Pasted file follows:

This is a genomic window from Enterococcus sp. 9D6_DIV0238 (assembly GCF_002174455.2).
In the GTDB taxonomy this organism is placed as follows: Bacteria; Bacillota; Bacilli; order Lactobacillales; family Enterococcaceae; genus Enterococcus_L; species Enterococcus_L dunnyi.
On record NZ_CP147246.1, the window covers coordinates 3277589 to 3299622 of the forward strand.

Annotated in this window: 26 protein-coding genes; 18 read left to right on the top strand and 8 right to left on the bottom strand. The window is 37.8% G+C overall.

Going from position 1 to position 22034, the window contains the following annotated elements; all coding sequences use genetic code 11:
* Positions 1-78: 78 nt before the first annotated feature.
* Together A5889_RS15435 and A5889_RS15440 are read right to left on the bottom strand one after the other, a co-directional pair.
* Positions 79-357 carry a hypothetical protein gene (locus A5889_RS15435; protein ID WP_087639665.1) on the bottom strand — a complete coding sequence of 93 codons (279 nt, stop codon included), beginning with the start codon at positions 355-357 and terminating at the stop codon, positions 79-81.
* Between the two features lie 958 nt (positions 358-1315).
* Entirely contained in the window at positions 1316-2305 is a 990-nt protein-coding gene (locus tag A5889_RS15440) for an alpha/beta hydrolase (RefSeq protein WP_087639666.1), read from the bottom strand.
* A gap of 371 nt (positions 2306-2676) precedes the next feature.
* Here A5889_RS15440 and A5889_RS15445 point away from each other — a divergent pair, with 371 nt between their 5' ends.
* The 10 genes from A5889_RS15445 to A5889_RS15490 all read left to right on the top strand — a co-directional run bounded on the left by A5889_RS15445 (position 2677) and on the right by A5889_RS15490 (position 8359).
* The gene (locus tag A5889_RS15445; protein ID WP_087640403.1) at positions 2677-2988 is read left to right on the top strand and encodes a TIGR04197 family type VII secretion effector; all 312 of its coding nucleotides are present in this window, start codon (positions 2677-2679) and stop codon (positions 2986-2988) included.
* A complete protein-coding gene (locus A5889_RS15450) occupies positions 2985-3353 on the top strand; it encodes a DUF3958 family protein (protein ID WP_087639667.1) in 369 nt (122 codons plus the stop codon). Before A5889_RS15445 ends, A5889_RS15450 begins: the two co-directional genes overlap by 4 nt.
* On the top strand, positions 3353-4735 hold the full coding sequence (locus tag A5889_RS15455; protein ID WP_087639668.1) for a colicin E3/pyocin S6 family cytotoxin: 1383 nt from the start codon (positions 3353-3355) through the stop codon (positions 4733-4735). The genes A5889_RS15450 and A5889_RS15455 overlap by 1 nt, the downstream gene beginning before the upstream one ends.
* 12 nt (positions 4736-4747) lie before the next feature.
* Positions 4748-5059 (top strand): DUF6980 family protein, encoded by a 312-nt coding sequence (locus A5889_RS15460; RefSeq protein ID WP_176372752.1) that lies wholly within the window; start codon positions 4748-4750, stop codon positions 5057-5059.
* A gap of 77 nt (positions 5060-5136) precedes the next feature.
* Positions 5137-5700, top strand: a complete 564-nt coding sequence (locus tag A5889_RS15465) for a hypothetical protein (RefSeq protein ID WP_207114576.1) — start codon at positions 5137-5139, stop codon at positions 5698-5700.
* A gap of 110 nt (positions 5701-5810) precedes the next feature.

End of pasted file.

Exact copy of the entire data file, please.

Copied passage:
This is a genomic window from Enterococcus sp. 9D6_DIV0238 (assembly GCF_002174455.2).
In the GTDB taxonomy this organism is placed as follows: Bacteria; Bacillota; Bacilli; order Lactobacillales; family Enterococcaceae; genus Enterococcus_L; species Enterococcus_L dunnyi.
On record NZ_CP147246.1, the window covers coordinates 3277589 to 3299622 of the forward strand.

Annotated in this window: 26 protein-coding genes; 18 read left to right on the top strand and 8 right to left on the bottom strand. The window is 37.8% G+C overall.

Going from position 1 to position 22034, the window contains the following annotated elements; all coding sequences use genetic code 11:
* Positions 1-78: 78 nt before the first annotated feature.
* Together A5889_RS15435 and A5889_RS15440 are read right to left on the bottom strand one after the other, a co-directional pair.
* Positions 79-357 carry a hypothetical protein gene (locus A5889_RS15435; protein ID WP_087639665.1) on the bottom strand — a complete coding sequence of 93 codons (279 nt, stop codon included), beginning with the start codon at positions 355-357 and terminating at the stop codon, positions 79-81.
* Between the two features lie 958 nt (positions 358-1315).
* Entirely contained in the window at positions 1316-2305 is a 990-nt protein-coding gene (locus tag A5889_RS15440) for an alpha/beta hydrolase (RefSeq protein WP_087639666.1), read from the bottom strand.
* A gap of 371 nt (positions 2306-2676) precedes the next feature.
* Here A5889_RS15440 and A5889_RS15445 point away from each other — a divergent pair, with 371 nt between their 5' ends.
* The 10 genes from A5889_RS15445 to A5889_RS15490 all read left to right on the top strand — a co-directional run bounded on the left by A5889_RS15445 (position 2677) and on the right by A5889_RS15490 (position 8359).
* The gene (locus tag A5889_RS15445; protein ID WP_087640403.1) at positions 2677-2988 is read left to right on the top strand and encodes a TIGR04197 family type VII secretion effector; all 312 of its coding nucleotides are present in this window, start codon (positions 2677-2679) and stop codon (positions 2986-2988) included.
* A complete protein-coding gene (locus A5889_RS15450) occupies positions 2985-3353 on the top strand; it encodes a DUF3958 family protein (protein ID WP_087639667.1) in 369 nt (122 codons plus the stop codon). Before A5889_RS15445 ends, A5889_RS15450 begins: the two co-directional genes overlap by 4 nt.
* On the top strand, positions 3353-4735 hold the full coding sequence (locus tag A5889_RS15455; protein ID WP_087639668.1) for a colicin E3/pyocin S6 family cytotoxin: 1383 nt from the start codon (positions 3353-3355) through the stop codon (positions 4733-4735). The genes A5889_RS15450 and A5889_RS15455 overlap by 1 nt, the downstream gene beginning before the upstream one ends.
* 12 nt (positions 4736-4747) lie before the next feature.
* Positions 4748-5059 (top strand): DUF6980 family protein, encoded by a 312-nt coding sequence (locus A5889_RS15460; RefSeq protein ID WP_176372752.1) that lies wholly within the window; start codon positions 4748-4750, stop codon positions 5057-5059.
* A gap of 77 nt (positions 5060-5136) precedes the next feature.
* Positions 5137-5700, top strand: a complete 564-nt coding sequence (locus tag A5889_RS15465) for a hypothetical protein (RefSeq protein ID WP_207114576.1) — start codon at positions 5137-5139, stop codon at positions 5698-5700.
* A gap of 110 nt (positions 5701-5810) precedes the next feature.